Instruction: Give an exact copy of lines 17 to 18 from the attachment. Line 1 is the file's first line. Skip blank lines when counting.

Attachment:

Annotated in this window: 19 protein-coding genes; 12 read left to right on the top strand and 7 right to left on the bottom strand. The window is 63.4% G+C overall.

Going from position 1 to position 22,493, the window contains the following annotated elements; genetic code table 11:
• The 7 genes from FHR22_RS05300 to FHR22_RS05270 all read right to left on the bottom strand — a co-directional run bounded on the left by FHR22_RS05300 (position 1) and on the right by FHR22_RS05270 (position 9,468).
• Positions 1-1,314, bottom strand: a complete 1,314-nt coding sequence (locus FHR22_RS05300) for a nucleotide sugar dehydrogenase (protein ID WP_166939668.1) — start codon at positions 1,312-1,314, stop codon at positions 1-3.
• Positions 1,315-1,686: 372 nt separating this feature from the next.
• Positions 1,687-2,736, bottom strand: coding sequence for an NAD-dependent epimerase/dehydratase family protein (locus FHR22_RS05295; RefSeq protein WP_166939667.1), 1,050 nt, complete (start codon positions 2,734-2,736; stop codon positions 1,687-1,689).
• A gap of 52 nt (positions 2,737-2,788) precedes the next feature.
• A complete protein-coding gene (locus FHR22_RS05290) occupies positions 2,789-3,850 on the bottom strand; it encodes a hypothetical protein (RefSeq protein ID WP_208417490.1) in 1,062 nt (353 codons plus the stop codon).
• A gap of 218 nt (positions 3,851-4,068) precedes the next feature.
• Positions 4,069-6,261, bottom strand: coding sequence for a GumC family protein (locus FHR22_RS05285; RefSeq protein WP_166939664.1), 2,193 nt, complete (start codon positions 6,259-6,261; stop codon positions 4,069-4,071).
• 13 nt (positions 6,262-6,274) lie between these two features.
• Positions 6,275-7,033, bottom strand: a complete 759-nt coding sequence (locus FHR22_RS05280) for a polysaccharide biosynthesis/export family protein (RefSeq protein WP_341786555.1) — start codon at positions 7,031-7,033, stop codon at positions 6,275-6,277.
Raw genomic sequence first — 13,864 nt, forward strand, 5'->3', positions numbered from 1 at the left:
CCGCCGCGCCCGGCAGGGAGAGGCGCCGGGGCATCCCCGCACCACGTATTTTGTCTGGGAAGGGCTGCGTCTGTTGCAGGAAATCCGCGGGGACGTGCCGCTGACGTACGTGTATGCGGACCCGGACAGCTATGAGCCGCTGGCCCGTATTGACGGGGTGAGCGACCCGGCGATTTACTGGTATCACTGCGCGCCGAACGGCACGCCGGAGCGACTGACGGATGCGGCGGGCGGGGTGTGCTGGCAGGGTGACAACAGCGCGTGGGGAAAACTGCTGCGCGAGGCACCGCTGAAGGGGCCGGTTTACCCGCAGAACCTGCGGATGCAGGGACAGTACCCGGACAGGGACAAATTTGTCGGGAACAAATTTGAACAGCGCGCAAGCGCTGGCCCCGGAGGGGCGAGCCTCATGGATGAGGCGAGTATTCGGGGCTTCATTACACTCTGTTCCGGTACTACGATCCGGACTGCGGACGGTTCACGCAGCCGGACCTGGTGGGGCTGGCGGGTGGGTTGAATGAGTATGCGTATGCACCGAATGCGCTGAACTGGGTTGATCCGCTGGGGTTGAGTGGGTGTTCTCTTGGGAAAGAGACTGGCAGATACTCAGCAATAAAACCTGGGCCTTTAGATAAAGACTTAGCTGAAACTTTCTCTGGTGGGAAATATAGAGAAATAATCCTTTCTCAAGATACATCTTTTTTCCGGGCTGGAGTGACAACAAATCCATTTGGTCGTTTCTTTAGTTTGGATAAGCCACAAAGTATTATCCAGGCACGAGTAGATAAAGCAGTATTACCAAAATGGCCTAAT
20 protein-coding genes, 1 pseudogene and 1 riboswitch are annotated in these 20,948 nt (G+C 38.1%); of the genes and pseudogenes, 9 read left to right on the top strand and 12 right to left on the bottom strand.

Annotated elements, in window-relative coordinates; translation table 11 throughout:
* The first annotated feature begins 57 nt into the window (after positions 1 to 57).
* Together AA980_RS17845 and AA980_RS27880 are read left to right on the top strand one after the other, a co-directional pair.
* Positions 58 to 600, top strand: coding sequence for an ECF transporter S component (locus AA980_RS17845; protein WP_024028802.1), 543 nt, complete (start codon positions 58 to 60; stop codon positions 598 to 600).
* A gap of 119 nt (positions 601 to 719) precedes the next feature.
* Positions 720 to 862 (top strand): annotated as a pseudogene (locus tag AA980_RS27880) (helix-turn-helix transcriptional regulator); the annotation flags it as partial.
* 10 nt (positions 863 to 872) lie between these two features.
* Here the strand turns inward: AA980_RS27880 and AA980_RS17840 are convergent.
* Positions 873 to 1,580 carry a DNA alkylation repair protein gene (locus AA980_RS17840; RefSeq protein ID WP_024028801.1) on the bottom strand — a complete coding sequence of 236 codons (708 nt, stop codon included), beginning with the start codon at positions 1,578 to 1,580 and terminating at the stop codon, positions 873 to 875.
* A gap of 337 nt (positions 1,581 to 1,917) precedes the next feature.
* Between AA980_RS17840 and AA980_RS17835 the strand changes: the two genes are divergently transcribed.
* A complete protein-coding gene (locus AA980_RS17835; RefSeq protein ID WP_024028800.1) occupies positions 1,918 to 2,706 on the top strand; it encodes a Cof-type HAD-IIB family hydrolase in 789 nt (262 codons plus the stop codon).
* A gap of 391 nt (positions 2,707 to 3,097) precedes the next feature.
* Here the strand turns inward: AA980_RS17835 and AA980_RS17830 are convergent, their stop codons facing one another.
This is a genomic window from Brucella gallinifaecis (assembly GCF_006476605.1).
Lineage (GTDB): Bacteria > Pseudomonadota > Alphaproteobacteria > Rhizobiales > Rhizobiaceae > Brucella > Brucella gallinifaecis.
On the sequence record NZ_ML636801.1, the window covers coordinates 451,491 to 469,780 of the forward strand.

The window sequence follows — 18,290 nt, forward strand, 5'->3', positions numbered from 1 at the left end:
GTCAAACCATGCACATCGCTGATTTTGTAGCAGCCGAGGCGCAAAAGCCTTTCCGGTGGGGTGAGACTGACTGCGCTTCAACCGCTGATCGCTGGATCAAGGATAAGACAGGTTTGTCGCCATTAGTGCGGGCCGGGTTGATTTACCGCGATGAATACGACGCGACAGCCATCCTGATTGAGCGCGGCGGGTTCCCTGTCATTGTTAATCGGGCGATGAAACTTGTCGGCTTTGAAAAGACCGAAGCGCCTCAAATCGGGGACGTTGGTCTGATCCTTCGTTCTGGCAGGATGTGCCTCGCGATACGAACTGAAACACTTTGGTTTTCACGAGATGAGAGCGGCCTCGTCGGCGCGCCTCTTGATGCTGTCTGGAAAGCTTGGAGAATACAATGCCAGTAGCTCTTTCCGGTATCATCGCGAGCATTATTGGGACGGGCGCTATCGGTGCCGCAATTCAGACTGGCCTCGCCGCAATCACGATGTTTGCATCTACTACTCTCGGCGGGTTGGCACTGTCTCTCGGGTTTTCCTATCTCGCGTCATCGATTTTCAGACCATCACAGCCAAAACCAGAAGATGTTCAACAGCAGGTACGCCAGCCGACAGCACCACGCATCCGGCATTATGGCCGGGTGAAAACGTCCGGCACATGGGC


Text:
* The first annotated feature begins 57 nt into the window (after positions 1 to 57).
* Together AA980_RS17845 and AA980_RS27880 are read left to right on the top strand one after the other, a co-directional pair.